While the race is on for a COVID-19 vaccine, there’s a vaccine for the leading cause of female cancer deaths in less developed countries...
It’s World Immunisation Week (24 – 30 April) and while scientists around the world work tirelessly on a COVID-19 vaccine, there is a vaccine that many believe could eradicate cervical cancer.
Many cervical cancers are caused by the Human Papilloma Virus (HPV) infection. Fortunately, a global vaccine programme being rolled out in more than 130 countries, including South Africa, is already indicating a decline in infections of the HPV-16 and HPV-18 strains – the strains that are the main culprits linked to cervical cancer.
What is HPV, how does it cause cervical cancer and what do you need to know about the HPV vaccine?
Dr David Eedes, clinical oncology advisor of Icon Oncology, the biggest network of private oncologists in the country, explains...
What is HPV and how is it contracted?
Human Papilloma Virus (HPV) is widespread and a high percentage of South Africans who are sexually active will become infected with HPV during their lifetime.
HPV infection can often go undetected as it generally has no significant effects on a person’s health. In some cases, HPV can cause genital warts which are visible. HPV is contracted through skin-on-skin contact as well as sexual activity.
How is HPV linked to cervical cancer?
Certain strains such as HPV-16 and HPV-18 can cause the growth of abnormal cells in the cervix which may then lead to cancer development.
Ninety-nine percent of cervical cancers are caused by HPV infection. This infective cause means that it is one of the few preventable cancers, if one can prevent the HPV infection or detect the early signs before a cancer is formed.
How can you be tested for HPV?
Regular screening by means of a PAP test and other examinations can detect the HPV infection and early cell changes of the cervix. This can then be treated, often fairly simply.
Is it possible to prevent contracting HPV? If so, how?
HPV is contracted through sexual contact so using condoms during sex will help lower the risk. Vaccination of all young girls prior to them becoming sexually active is recommended.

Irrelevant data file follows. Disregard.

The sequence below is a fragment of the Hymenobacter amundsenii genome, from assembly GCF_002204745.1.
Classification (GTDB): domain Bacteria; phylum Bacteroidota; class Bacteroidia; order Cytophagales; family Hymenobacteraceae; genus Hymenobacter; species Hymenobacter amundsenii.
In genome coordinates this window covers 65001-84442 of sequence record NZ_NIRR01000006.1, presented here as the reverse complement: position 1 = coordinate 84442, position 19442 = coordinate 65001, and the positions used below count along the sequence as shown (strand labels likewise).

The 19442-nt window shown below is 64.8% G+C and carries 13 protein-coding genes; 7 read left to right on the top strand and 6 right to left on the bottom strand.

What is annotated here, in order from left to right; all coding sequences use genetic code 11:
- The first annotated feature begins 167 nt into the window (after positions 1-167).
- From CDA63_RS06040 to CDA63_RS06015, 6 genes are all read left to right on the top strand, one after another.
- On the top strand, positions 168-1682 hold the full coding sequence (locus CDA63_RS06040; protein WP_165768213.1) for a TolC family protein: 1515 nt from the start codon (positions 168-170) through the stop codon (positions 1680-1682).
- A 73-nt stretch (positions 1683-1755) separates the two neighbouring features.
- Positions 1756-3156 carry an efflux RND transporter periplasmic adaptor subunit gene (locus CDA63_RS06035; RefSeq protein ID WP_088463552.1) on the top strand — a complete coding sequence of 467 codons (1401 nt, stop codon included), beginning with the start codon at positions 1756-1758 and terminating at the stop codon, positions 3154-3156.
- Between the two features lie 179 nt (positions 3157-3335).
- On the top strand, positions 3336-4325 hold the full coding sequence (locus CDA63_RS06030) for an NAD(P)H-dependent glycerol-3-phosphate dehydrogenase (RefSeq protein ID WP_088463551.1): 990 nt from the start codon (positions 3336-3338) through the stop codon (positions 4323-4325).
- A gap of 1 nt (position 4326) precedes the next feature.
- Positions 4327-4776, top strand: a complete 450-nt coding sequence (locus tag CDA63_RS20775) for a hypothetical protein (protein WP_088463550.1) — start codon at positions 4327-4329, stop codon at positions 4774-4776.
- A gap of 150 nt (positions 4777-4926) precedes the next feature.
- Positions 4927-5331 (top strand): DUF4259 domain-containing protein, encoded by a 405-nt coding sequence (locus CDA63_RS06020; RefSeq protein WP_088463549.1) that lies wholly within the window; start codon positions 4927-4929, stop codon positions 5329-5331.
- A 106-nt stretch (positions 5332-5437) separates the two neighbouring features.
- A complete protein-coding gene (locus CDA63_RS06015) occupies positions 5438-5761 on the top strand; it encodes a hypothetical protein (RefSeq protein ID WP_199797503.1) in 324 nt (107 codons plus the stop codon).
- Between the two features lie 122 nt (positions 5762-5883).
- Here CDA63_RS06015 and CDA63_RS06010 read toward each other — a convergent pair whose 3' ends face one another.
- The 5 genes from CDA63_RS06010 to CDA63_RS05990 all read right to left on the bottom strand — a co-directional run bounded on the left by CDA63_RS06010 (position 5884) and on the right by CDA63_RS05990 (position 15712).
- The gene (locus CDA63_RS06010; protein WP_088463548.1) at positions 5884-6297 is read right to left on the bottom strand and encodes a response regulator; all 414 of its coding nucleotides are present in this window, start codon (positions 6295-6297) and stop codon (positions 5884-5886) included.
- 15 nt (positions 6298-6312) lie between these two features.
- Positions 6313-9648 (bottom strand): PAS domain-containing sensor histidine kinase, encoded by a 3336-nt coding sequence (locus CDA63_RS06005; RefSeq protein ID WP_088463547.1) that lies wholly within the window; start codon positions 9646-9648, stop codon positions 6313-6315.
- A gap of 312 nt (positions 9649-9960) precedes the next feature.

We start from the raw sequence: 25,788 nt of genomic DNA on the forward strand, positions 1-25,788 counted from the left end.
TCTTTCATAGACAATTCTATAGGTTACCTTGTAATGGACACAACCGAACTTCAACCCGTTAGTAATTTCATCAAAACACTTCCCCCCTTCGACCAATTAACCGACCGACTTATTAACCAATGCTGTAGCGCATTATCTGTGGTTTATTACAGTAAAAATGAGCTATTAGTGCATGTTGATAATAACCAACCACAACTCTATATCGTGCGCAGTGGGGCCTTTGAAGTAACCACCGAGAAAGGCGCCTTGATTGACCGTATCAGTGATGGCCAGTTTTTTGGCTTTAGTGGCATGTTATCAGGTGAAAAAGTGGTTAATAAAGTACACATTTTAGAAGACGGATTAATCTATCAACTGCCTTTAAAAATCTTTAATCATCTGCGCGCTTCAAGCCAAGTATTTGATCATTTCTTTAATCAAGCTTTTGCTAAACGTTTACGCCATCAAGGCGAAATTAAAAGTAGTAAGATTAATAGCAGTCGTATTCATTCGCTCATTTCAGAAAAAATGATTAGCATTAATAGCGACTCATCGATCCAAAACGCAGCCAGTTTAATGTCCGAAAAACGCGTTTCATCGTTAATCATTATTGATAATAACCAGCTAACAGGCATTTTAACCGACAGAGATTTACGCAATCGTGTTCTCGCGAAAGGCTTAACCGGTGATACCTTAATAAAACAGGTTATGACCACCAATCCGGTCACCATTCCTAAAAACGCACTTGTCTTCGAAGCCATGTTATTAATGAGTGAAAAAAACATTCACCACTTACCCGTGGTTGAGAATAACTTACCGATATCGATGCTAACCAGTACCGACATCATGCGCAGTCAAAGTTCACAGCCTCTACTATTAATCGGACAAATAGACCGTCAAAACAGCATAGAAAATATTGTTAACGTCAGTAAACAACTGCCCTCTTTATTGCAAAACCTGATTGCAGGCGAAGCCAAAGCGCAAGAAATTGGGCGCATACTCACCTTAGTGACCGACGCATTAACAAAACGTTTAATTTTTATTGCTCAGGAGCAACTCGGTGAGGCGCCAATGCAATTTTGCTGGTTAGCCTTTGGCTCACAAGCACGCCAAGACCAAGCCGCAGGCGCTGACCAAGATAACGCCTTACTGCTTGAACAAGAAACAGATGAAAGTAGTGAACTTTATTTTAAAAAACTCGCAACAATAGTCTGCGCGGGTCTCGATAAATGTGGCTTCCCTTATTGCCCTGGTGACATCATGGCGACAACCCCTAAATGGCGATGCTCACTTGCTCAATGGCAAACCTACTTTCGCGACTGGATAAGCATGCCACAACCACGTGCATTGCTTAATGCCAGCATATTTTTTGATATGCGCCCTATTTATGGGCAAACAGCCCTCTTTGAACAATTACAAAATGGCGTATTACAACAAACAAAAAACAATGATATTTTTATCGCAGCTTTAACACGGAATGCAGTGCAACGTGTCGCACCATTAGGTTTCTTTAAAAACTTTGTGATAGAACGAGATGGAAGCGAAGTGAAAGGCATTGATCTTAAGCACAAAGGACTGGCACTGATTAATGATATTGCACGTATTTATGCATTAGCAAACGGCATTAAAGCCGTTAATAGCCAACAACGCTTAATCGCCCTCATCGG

For sexually active women, regular PAP tests are recommended so that a health care practitioner will be able to pick up whether you have a strain of HPV that will need to be monitored.
What is the optimum age to be vaccinated against HPV?
The vaccination is safe and most effective when given from the age of nine years and older or before girls become sexually active. Cervarix® is the vaccination that will be administered in two doses for optimal cover.
Cervical cancer, even without HPV vaccination, is a preventable cancer. The vaccination prevents the cause of the disease, but the disease is still preventable by early detection on Pap smears even in women who are not vaccinated.
Why is it important for young males to be vaccinated too?
There is a benefit for young males to be vaccinated pre-sexual activity to prevent them from acquiring HPV and passing it on to sexual partners. HPV is also associated with penile cancer in men and anal cancer in both men and women.
Can the vaccination be administered if the patient is already sexually active?
The vaccine can be used in any young person but currently the vaccination programme in South Africa is targeting pre-sexual females as this is where the biggest benefit will be seen.
Source: Icon Oncology and www.who.int/cancer/resources/keyfacts/en/
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